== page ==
When I first saw this engine, running quietly on steam in the Powerhouse Museum, and read that it powered a gold dredge on the Ovens River in Victoria, I imagined a fairly benign operation, sucking up part of the river bed, extracting gold from it, and replacing the material. The ecology of the river would have suffered local disturbance, but that section of river would have recovered over time. I failed to guess the full impact of gold dredging.
Winning gold in the region around Bright began with panning in the Ovens River in the 1850s. Later, stamper batteries were hauled in to crush gold-bearing quartz from underground mines, both in the valley and in the surrounding hills. The stampers were powered by water wheels or steam engines, and the steam was raised in boilers fuelled by local firewood. Timber was also cut for use in buildings and mines.
But there was a lot more alluvial gold to be won, and it wasn’t just in the river. The first method used to recover gold from the river banks was sluicing with water jets, which washed soil into the river and left parts of the valley unsuitable for farming. Sluicing was replaced by dredging of a much larger area in the early years of the twentieth century. Sixty gold dredges gouged their way through the valley’s 10 metre thick soil, silting the river up, causing it to change its course in places and leaving behind piles of rocks. In 1905 the Victoria government established a Sludge Abatement Board to regulate both sluicing and dredging, except along rivers that were already deemed useless for water supply.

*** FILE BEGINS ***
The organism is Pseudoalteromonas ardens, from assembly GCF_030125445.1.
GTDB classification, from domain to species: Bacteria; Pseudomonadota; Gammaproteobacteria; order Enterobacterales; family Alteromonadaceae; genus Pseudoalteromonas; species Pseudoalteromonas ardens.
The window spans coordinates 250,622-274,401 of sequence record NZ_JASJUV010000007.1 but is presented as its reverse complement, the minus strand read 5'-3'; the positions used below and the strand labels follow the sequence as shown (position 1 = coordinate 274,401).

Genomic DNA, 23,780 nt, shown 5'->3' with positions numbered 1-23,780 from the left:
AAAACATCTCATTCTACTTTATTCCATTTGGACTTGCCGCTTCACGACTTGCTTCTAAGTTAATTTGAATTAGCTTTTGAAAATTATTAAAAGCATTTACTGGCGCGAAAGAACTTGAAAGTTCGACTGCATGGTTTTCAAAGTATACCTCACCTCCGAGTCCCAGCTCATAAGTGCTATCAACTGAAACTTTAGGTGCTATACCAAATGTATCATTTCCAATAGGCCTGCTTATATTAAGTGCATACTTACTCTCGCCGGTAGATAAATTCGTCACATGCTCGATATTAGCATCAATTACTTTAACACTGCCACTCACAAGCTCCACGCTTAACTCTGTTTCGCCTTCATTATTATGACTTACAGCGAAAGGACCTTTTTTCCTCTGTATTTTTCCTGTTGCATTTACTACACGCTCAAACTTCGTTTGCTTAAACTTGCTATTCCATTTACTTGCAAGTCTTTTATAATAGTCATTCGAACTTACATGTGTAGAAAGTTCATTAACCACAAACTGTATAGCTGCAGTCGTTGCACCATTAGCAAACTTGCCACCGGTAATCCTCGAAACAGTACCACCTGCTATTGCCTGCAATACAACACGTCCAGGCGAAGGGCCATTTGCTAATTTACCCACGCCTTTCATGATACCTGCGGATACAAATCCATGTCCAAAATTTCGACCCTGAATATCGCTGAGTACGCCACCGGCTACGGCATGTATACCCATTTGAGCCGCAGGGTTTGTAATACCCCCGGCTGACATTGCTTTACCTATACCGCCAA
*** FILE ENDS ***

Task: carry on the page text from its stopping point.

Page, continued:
The Marshall engine was made in England in 1909 and installed on the Maori Queen no 2 dredge. (This name reflects the fact that Australia imported dredge technology from New Zealand.) The engine’s output of 86 horsepower made Maori Queen 2 particularly effective, capable of churning through 7000 to 8000 cubic yards of material each week. A good deal of timber was needed to feed the boiler of this one engine, so more local trees were chopped down, contributing further to soil erosion.
Appalled at this destruction, farmers and other local residents formed the Ovens River Anti-Sludge Pollution Association to fight for an end to dredging. In 1911, the protesters won an important victory: the Victorian government ceased granting licences to dredge the river. Despite this, dredging continued until 1954. In 1940 our engine was sold to a timber mill; in its new role it continued to assist the shaping of the Victorian landscape, and it was witness to debates between the timber industry and advocates of tourism and environmentalism.
The engine’s horizontal design makes it an excellent example of the steam engines that powered many factories between 1850 and 1950. Its two cylinders, which allow it to use steam first at high pressure and then at low pressure, make it an example of the ongoing search for improved energy efficiency in engine design. But knowing its story adds greatly to our understanding of the engine’s significance, allowing us to consider the wealth it helped create and the environmental problems and conflict it helped cause.
Written by Debbie Rudder, Curator.